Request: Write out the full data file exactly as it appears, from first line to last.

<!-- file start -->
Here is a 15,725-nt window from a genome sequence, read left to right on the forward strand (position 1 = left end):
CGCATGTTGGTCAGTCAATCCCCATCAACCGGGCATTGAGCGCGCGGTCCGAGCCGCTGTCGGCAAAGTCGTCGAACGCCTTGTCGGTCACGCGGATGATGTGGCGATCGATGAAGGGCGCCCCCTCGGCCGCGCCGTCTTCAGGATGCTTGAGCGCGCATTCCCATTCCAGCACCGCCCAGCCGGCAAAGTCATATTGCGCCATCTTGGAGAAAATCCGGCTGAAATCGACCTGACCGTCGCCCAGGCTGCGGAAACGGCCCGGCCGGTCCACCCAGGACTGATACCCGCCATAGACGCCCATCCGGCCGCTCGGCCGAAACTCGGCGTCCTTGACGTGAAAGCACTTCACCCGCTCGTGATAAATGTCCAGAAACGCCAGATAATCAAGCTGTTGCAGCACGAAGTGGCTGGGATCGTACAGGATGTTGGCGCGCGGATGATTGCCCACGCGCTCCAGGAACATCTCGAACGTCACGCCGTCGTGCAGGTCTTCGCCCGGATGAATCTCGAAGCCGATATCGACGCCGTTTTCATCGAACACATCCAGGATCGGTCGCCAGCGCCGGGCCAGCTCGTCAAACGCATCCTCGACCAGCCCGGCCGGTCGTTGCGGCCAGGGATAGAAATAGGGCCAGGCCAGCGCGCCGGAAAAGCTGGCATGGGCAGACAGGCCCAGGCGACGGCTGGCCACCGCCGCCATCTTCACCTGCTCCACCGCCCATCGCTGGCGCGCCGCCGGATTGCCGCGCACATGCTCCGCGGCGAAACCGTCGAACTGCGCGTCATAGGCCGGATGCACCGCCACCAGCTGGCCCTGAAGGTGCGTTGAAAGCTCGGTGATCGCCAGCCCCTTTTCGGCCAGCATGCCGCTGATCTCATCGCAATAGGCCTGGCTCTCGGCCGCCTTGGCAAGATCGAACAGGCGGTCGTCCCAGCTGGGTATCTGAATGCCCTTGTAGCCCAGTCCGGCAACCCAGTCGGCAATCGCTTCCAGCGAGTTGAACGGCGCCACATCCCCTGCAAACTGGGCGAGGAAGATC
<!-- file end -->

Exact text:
Here is a 15,725-nt window from a genome sequence, read left to right on the forward strand (position 1 = left end):
CGCATGTTGGTCAGTCAATCCCCATCAACCGGGCATTGAGCGCGCGGTCCGAGCCGCTGTCGGCAAAGTCGTCGAACGCCTTGTCGGTCACGCGGATGATGTGGCGATCGATGAAGGGCGCCCCCTCGGCCGCGCCGTCTTCAGGATGCTTGAGCGCGCATTCCCATTCCAGCACCGCCCAGCCGGCAAAGTCATATTGCGCCATCTTGGAGAAAATCCGGCTGAAATCGACCTGACCGTCGCCCAGGCTGCGGAAACGGCCCGGCCGGTCCACCCAGGACTGATACCCGCCATAGACGCCCATCCGGCCGCTCGGCCGAAACTCGGCGTCCTTGACGTGAAAGCACTTCACCCGCTCGTGATAAATGTCCAGAAACGCCAGATAATCAAGCTGTTGCAGCACGAAGTGGCTGGGATCGTACAGGATGTTGGCGCGCGGATGATTGCCCACGCGCTCCAGGAACATCTCGAACGTCACGCCGTCGTGCAGGTCTTCGCCCGGATGAATCTCGAAGCCGATATCGACGCCGTTTTCATCGAACACATCCAGGATCGGTCGCCAGCGCCGGGCCAGCTCGTCAAACGCATCCTCGACCAGCCCGGCCGGTCGTTGCGGCCAGGGATAGAAATAGGGCCAGGCCAGCGCGCCGGAAAAGCTGGCATGGGCAGACAGGCCCAGGCGACGGCTGGCCACCGCCGCCATCTTCACCTGCTCCACCGCCCATCGCTGGCGCGCCGCCGGATTGCCGCGCACATGCTCCGCGGCGAAACCGTCGAACTGCGCGTCATAGGCCGGATGCACCGCCACCAGCTGGCCCTGAAGGTGCGTTGAAAGCTCGGTGATCGCCAGCCCCTTTTCGGCCAGCATGCCGCTGATCTCATCGCAATAGGCCTGGCTCTCGGCCGCCTTGGCAAGATCGAACAGGCGGTCGTCCCAGCTGGGTATCTGAATGCCCTTGTAGCCCAGTCCGGCAACCCAGTCGGCAATCGCTTCCAGCGAGTTGAACGGCGCCACATCCCCTGCAAACTGGGCGAGGAAGATC